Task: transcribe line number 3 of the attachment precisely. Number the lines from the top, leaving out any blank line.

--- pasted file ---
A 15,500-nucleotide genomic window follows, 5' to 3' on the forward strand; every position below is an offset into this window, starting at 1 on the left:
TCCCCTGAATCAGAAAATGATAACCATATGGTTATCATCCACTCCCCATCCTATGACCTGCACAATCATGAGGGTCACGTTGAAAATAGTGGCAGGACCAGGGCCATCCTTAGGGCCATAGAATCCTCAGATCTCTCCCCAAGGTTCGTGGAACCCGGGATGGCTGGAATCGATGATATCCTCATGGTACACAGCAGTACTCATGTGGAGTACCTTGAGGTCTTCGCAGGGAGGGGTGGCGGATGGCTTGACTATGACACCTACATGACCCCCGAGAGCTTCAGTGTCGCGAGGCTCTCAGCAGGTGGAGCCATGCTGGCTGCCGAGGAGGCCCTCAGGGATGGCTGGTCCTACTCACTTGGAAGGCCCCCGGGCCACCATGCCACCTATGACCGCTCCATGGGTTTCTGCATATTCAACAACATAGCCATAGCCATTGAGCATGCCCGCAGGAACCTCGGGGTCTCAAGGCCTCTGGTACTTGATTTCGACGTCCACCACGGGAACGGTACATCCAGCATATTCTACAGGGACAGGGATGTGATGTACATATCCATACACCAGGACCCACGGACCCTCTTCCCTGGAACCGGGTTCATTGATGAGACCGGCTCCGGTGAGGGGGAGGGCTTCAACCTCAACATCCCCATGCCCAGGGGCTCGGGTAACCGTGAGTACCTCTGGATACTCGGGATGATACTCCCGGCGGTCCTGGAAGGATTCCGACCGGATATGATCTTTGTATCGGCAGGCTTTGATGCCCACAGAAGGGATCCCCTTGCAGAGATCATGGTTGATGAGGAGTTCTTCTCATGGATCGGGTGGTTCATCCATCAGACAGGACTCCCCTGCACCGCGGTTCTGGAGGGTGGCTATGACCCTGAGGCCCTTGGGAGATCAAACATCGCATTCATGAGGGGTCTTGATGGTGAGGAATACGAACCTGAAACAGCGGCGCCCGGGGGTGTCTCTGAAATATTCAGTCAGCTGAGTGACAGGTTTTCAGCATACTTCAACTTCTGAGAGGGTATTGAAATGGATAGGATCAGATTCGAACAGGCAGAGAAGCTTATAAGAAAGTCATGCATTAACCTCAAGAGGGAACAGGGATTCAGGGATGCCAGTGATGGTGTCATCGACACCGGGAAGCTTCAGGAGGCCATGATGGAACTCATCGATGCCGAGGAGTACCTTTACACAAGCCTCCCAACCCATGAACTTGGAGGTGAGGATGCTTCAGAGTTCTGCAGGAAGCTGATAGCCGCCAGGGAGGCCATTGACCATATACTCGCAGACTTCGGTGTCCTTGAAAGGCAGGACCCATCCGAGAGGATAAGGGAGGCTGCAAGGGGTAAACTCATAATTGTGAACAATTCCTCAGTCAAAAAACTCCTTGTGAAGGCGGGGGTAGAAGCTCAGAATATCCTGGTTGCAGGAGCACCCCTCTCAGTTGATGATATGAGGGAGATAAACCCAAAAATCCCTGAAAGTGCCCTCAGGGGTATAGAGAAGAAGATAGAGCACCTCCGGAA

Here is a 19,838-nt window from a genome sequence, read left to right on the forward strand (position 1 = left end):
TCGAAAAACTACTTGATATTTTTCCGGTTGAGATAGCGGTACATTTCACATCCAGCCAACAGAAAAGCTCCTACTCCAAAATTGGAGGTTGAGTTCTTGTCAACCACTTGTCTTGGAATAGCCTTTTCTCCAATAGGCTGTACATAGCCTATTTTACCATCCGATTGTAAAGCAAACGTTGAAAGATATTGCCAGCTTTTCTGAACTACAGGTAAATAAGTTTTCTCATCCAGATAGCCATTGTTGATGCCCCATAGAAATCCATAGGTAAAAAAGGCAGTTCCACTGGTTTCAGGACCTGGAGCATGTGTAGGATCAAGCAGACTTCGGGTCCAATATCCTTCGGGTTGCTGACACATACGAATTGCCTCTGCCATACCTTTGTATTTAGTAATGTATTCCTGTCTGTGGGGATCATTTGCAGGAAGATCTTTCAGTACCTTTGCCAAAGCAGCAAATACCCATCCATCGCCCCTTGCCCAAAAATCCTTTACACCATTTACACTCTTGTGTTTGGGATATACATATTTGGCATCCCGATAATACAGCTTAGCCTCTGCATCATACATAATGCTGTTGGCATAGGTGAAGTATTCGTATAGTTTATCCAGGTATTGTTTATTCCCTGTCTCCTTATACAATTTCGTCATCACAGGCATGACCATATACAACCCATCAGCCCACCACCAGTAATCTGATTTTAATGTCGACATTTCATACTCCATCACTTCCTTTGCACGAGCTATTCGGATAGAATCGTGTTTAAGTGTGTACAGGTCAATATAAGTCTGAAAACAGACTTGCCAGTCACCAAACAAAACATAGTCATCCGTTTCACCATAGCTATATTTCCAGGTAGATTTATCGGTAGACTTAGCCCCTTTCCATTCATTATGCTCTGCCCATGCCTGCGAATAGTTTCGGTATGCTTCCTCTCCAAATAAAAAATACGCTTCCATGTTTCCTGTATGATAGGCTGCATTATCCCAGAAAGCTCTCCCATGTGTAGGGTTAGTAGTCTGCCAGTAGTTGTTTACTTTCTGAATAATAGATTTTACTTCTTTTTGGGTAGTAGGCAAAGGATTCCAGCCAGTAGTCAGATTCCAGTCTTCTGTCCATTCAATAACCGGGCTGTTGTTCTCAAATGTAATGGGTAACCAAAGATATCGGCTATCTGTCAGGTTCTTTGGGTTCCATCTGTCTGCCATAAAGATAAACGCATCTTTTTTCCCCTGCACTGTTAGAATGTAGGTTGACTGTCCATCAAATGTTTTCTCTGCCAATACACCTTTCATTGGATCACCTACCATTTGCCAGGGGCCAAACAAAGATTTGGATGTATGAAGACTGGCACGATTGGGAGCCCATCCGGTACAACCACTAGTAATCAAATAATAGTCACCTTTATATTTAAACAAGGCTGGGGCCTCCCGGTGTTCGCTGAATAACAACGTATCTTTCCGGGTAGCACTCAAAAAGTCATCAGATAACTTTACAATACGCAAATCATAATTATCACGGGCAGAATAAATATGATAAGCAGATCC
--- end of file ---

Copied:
Here is a 19,838-nt window from a genome sequence, read left to right on the forward strand (position 1 = left end):